Areas hosting hotspots of low-latitude marginal populations of cold-adapted plant species could be key areas for understanding geographical attributes that result in refugia during climatic shifts as well as the conservation of genetic diversity in the face of climate change. Low-latitude populations of cold-adapted plants are important because they may harbour the combination of alleles that foster persistence in a warmer climate. Consequently, identification of areas where arctic-alpine, circumpolar and circumboreal species reach the low-latitude ends of their distribution will present a unique opportunity to uncover processes that shaped current biogeographical patterns, as well as prepare for future scenarios. Here, we identify 35 main marginal population hotspots (19 and 16 areas in North America and Europe, respectively) of 183 plant taxa. These hotspots represent areas where southern marginal populations of cold-adapted species co-occur. The identification of hotspots was based on geographic overlap of southernmost locations of the target species, in a 50 × 50 km grid. With a threshold of two species in a single grid cell or in two contiguous cells, the analysis revealed that hotspots are in most cases located in the southern portion of major mountain chains. However, hotspots also occur in lowland areas at high latitudes (Fennoscandia, Alaska, Hudson Bay) which do not necessarily correspond to known cold- or warm-stage refugia (e.g. Alps). Rockies and Sierra Nevada both in California and Spain, Apennines, and the southern Scandes, maintain their hotspot status even with more stringent cut-off thresholds (>3 and >5 species per cell group). From a conservation point of view, our analysis reveals that only a small portion of the hotspots are currently included within protected areas. We discuss the importance of marginal population hotspots to future research on climate change and, finally, outline how conservation strategies can capitalize on the knowledge gained from studying climate change effects on cold-adapted plants.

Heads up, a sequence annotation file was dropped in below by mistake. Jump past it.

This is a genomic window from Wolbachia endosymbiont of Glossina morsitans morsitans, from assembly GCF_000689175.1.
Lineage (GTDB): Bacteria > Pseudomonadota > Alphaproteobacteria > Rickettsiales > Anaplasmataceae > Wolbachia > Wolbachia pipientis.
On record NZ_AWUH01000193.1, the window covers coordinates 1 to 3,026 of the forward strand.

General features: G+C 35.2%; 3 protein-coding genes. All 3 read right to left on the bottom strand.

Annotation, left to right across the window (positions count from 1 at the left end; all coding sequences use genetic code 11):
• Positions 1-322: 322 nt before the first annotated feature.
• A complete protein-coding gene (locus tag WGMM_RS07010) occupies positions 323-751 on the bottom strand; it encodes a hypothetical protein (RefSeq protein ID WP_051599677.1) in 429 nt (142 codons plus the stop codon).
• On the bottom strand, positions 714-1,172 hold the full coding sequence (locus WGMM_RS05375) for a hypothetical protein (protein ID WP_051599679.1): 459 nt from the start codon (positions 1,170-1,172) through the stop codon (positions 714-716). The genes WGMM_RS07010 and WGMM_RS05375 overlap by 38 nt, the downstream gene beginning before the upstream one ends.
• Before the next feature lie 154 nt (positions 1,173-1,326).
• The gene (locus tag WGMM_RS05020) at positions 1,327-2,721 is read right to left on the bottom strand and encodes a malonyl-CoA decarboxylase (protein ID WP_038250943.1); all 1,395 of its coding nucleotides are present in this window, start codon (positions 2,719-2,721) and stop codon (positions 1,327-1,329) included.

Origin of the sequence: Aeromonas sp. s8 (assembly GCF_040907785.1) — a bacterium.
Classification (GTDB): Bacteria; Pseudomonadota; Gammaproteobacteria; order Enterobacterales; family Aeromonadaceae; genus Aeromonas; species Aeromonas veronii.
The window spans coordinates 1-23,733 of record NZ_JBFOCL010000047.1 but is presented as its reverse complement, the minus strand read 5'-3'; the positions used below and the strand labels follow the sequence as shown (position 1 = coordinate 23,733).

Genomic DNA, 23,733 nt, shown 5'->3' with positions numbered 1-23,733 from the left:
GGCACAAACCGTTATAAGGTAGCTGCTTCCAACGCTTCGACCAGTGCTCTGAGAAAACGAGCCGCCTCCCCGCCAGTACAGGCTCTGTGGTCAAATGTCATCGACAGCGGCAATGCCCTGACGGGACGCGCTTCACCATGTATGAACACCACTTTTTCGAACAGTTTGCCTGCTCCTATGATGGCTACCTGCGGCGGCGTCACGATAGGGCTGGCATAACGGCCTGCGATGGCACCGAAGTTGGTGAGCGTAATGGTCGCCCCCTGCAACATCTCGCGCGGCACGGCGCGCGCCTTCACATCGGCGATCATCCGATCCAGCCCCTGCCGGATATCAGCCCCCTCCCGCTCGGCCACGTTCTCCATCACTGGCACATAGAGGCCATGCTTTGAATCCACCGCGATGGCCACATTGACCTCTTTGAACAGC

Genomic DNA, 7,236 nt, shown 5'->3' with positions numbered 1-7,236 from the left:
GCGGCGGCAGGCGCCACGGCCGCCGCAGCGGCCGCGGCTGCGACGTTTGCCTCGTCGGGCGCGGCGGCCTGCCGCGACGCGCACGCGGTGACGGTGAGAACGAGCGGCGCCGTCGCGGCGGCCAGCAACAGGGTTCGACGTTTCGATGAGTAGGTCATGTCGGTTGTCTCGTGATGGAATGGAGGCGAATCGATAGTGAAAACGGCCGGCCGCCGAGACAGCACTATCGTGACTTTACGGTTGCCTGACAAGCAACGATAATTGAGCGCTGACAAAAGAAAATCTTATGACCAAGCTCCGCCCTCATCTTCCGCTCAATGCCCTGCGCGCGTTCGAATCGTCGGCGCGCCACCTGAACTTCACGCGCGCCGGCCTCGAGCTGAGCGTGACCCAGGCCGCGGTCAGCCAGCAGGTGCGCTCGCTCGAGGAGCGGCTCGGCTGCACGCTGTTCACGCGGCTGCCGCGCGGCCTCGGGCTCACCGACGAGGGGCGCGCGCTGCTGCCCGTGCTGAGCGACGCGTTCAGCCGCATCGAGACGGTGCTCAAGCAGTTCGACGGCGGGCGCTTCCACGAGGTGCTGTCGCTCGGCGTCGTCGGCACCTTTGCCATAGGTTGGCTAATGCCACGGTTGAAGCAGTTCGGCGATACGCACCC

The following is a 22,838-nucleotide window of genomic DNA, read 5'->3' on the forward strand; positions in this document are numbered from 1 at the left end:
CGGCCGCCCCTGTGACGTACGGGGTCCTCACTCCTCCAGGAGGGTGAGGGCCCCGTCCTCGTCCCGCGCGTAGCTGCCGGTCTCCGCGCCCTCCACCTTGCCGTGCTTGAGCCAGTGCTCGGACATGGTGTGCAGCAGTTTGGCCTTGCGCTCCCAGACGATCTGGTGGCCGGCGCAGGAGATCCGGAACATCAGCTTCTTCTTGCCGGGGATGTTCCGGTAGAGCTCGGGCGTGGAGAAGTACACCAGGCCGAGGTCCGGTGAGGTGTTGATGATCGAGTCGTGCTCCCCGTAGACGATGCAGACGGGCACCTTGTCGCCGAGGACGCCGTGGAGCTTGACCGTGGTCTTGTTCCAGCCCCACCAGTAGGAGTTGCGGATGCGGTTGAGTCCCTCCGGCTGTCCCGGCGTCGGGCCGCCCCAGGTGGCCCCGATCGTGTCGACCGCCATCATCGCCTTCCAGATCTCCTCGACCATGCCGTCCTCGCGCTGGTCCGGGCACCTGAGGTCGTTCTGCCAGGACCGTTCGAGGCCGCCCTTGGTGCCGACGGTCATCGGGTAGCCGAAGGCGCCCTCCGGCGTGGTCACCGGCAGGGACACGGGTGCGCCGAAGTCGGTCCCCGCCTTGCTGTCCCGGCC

The importance of marginal population hotspots of cold-adapted species for research on climate change and conservation / T. Abeli, J.C. Vamosi, S. Orsenigo. - In: JOURNAL OF BIOGEOGRAPHY. - ISSN 0305-0270. - 45:5(2018), pp. 977-985.
|Titolo:||The importance of marginal population hotspots of cold-adapted species for research on climate change and conservation|
ORSENIGO, SIMONE (Ultimo)
|Parole Chiave:||cold-adapted species; conservation priorities; marginal populations; range edge; range shift; refugia; reserve design; Ecology, Evolution, Behavior and Systematics; Ecology|
|Settore Scientifico Disciplinare:||Settore BIO/02 - Botanica Sistematica|
|Data di pubblicazione:||2018|
|Digital Object Identifier (DOI):||http://dx.doi.org/10.1111/jbi.13196|
|Appare nelle tipologie:||01 - Articolo su periodico|
File in questo prodotto:
|Abeli, Vamosi & Orsenigo 2018_Journal of Biogeography 45, 977-985.pdf||Publisher's version/PDF||Administrator Richiedi una copia|